Bruce Stark

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Bruce Stark caricatured the cast of Hill Street Blues for the cover of the June 1, 1985 issue of TV Guide.

Bruce Stark is an award-winning artist noted for his caricatures of entertainment and sports figures.

Born in 1933 in New York, he moved with his family at age three to New Jersey. After serving with the Navy during the Korean War, he attended the School of Visual Arts, dug ditches, drove a truck and freelanced artwork, finally landing a permanent job in 1960 as a staff artist with the New York Daily News, where he contributed celebrity caricatures and sports cartoons for the next 22 years, continuing to live in New Jersey with his wife Pat and two sons, Bob and Ron.

During those decades, Stark also created covers for Time, Fortune, Industry Week, Forbes and TV Guide, plus numerous paperback covers. He contributed interior artwork to Reader's Digest, Mad, The Saturday Evening Post, Golf Digest and other magazines.

He died on December 29, 2012 of emphysema at the age of 79.[1]

Animation[edit]

Rankin/Bass Productions produced an animated television special, The Mad, Mad, Mad Comedians, telecast April 7, 1970 on ABC. It combined actual voices with Bruce Stark's animated caricatures of Jack Benny, George Burns, Phyllis Diller, George Jessel, Jack E. Leonard, Groucho Marx, the Smothers Brothers, Flip Wilson and Henny Youngman. Paul Frees supplied the voices of W.C. Fields, Chico Marx and Zeppo Marx.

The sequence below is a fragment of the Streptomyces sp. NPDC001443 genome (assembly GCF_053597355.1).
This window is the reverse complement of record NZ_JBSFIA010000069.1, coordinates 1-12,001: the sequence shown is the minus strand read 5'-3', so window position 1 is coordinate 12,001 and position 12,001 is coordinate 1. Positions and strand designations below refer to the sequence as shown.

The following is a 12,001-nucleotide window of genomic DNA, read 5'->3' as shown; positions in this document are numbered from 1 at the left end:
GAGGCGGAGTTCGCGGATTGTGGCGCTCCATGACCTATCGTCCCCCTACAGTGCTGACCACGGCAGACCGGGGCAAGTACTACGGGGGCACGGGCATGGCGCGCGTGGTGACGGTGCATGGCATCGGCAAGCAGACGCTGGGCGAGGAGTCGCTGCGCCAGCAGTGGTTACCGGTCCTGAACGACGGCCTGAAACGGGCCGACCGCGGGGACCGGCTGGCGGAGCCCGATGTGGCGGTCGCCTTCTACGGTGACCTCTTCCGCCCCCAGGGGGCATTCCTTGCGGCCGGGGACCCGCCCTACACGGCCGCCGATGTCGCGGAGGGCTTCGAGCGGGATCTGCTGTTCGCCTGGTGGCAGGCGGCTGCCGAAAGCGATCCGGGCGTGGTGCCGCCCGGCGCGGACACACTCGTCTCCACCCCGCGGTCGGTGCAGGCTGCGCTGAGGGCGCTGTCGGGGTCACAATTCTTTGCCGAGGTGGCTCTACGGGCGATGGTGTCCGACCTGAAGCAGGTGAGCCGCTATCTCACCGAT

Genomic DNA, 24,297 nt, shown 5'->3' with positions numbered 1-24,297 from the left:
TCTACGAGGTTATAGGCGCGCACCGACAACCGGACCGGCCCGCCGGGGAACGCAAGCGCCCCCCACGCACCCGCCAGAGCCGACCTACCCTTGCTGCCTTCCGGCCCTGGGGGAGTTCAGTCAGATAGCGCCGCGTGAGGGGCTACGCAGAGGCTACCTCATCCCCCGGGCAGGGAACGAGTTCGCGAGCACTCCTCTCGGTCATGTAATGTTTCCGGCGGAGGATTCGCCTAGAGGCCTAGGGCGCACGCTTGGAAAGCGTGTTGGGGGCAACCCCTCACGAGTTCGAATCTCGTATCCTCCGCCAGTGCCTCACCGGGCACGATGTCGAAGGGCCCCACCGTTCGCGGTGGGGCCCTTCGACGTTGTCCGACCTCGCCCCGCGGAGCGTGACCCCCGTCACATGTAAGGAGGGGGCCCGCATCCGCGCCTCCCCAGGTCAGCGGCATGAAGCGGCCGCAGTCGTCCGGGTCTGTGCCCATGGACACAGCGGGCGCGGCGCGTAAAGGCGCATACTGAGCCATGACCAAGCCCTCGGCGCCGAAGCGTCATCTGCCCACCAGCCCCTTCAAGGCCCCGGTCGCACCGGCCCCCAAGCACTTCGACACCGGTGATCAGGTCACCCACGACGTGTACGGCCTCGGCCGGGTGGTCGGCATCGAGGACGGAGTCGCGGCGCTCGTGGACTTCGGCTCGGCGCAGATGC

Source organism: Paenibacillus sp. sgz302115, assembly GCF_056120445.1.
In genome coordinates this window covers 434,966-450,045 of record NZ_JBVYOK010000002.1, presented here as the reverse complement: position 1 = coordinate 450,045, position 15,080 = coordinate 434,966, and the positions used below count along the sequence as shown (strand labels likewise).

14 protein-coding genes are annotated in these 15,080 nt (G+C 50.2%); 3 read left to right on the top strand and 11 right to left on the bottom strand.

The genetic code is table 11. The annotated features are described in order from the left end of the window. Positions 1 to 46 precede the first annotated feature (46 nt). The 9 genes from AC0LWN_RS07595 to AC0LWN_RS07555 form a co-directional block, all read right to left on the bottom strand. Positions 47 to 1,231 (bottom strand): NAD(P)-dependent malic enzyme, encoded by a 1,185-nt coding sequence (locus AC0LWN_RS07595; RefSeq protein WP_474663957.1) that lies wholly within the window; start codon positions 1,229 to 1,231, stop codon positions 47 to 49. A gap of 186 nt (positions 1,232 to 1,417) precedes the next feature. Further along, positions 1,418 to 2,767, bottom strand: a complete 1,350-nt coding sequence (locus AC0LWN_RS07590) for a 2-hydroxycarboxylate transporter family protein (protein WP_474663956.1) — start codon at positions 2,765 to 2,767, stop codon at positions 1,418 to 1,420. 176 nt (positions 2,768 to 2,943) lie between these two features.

Listed in Who's Who in America for over 20 years, Stark was a two-time winner of the National Cartoonists Society's Reuben Category Award for Best Sports Cartoonist of the Year (1966, 1975), as well as Best Special Features Cartoonist for 1968.

Awards and exhibitions[edit]

His work is represented in the permanent collections of the Everett Dirksen Library, the Baseball Hall of Fame in Cooperstown, New York and the Basketball Hall of Fame in Springfield, Massachusetts. For three years (1970, 1971, 1973), he won the New York Newspaper Guild's Page One award for Best Sports Cartoon of the Year. His one-man shows include the Art Institute in Pittsburgh, the University of Pennsylvania (1970) and the New York Bank for Savings (1971). He retired from the Daily News in 1982, but continued to freelance.

His caricature originals have been requested by many of his subjects, including Art Carney, Xavier Cugat, Buddy Hackett, Suzanne Pleshette, Priscilla Presley and Ted Williams.

Family[edit]

His son, Ron Stark, is also an artist, focusing on sports art and illustration since 1991. Living in Indian Harbour Beach, Florida with his wife Trish and their four children (Elizabeth, Jack, Chipper, Victoria), Ron has illustrated for books, magazines, newspapers and Topps cards. His oil painting of Knute Rockne can be seen on Knute Rockne: A Portrait of a Notre Dame Legend by Michael R. Steele, and he Illustrated Peter Golenbock's book, The Spirit of St. Louis. Artwork created by Ron Stark for Ted Williams' personal collection was later donated to the Ted Williams Museum.

External links[edit]

References[edit]

  1. ^ "Daily News cartoonist Bruce Stark dies after battle with emphysema". NY Daily News. 1972-12-31. Retrieved 2013-01-01.